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How to Handle a High Number of Different Parts Using one Robot

Samuel Bouchard
by Samuel Bouchard. Last updated on May 05, 2016 5:14 PM
Posted on Jun 14, 2011 8:03 AM. 6 min read time

Handling tens or hundreds of different parts with a robot is not a walk in the park. Issues come mainly from tooling complexity and feeding parts to a cell. These types of applications can occur in two general cases.

  1. The first application scenario is where you have all the parts coming to a station and need to weld, glue, sort, kit them, etc. These types of applications are usually done manually in industrial settings at this time.
  2. The second application scenario is when a part comes to the cell but the part model to be processed changes all the time. In this case, it’s a matter of reducing the setup time between different parts.

This article presents three main aspects that need to be considered when you are facing the challenge of handling a wide variety of different parts with one robot.

1. Analyze part geometry

  • Sizes
  • Shapes and operations

The size of a part will determine the required finger stroke while its shape will determine the gripping mode to be used. The weight of a part and material will be taken into consideration when choosing actuation type and force. For other application requirements, see our article on choosing the right gripper.

2. Gripper choice

  • Option 1: Several custom grippers and a tool changer
  • Option 2: Universal gripper such as the Robotiq Adaptive Gripper
tool changer vs Robotiq universal gripper

Now that you know what your gripper must be able to do, you have to choose between a custom or universal gripper.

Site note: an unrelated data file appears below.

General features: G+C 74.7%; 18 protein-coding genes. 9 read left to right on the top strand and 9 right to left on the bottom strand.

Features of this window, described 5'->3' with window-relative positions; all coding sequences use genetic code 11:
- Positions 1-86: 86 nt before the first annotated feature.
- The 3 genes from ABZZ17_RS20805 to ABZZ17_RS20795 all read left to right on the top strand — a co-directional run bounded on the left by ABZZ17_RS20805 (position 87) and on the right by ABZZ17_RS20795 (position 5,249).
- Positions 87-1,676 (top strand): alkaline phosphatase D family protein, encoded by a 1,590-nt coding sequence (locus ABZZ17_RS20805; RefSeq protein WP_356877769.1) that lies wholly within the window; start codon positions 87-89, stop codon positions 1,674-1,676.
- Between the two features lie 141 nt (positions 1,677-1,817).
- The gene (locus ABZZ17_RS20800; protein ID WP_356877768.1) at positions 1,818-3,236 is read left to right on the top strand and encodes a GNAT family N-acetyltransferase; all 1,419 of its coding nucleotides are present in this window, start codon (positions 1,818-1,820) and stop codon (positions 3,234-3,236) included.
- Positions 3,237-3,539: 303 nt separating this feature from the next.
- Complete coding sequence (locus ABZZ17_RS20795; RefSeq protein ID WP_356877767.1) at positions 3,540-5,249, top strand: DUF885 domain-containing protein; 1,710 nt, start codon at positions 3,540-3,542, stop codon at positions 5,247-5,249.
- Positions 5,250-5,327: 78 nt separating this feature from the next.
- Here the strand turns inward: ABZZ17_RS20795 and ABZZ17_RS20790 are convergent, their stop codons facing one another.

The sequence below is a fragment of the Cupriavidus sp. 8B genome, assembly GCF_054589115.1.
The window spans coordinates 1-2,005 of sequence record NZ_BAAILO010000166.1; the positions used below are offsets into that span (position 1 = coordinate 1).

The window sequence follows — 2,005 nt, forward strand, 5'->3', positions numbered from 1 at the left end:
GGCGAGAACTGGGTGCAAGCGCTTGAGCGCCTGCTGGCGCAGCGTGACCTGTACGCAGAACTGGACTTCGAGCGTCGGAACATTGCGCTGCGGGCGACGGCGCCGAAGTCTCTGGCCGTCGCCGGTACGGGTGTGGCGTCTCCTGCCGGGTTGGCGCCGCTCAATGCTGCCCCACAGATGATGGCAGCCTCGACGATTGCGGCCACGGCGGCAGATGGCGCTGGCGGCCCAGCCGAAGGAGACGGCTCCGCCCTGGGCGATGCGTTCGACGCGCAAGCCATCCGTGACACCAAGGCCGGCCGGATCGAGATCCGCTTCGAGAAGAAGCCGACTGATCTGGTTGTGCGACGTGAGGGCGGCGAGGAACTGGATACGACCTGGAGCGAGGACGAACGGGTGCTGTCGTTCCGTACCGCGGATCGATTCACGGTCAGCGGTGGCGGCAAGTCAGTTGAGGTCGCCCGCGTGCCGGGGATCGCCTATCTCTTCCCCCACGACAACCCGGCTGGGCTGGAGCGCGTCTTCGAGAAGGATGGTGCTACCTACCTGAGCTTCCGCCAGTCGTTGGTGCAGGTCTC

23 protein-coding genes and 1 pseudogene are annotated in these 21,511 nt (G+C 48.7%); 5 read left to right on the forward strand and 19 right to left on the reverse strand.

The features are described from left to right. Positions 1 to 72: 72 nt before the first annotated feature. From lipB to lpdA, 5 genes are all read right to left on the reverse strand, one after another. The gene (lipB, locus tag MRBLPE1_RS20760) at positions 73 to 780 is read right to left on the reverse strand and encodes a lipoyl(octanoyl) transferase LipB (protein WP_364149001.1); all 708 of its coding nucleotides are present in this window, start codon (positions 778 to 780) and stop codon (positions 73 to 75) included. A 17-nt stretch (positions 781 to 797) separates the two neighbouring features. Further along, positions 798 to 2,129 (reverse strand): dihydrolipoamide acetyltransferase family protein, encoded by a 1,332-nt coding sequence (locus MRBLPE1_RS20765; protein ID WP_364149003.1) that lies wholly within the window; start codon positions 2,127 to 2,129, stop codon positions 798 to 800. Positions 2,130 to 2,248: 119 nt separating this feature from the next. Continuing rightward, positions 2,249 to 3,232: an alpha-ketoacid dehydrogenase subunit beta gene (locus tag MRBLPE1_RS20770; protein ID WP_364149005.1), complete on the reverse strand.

Having multiple custom grippers, one for each kind of grasping and stroke needed, will require the use of a tool changer. You can learn more about that option in this article about the challenges of using a tool changer.

The universal gripper option requires less setup time and no cycle production time, it also takes less space. A good universal gripper will have servo-electrical actuation so you can have control over actuation force and finger position for a range of parts. Be sure the universal gripper you choose can fit all the parts you want to handle.

3. Identifying and locating the parts

  • Option 1: using fixtures, racks of parts where the robot goes without asking questions
  • Option 2: using a vision system

Since robots have been used in industrial settings, fixtures, jigs and racks hold the parts, or tools, and the robot goes blindly to the rack where the part is supposed to be and takes it. However, recent developments in machine vision and the increasing availability of hardware are providing more accurate, affordable solutions. Machine vision can provide a great boost to the flexibility of your robot cell when combined with a programmable servo gripper.

A camera must be chosen for precision, size and weight since it is often mounted on top of the robot. The light source must be chosen to fit the working environment and parts to be viewed and manipulated. The ambient light must minimize influence on the system with factors such as: sunlight, sparks and/or reflections.

It is crucial that your vision software is easy to use. There won’t be any gains in productivity if it takes days to setup vision for new parts. The software must be robust to the variation in part orientation, light variation and other perturbations. The vision solution will also need to be able to detect various shapes and sizes of parts.

Making the right choice

In choosing in the different options above, make sure that you consider all costs involved. You will also need to review the flexibility of the option and whether it will be able to face unpredicted changes in production.  Can it adapt to new parts or new processes?

DOWNLOAD our ROI Calculator to use as a template to compare different options.

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Samuel Bouchard
Written by Samuel Bouchard
Samuel is CEO and co-founder of Robotiq. His mission is to free human hands from repetitive tasks. He is also the author of Lean Robotics: A Guide to Making Robots Work in Your Factory. He lives in Québec City with his wife and four children.
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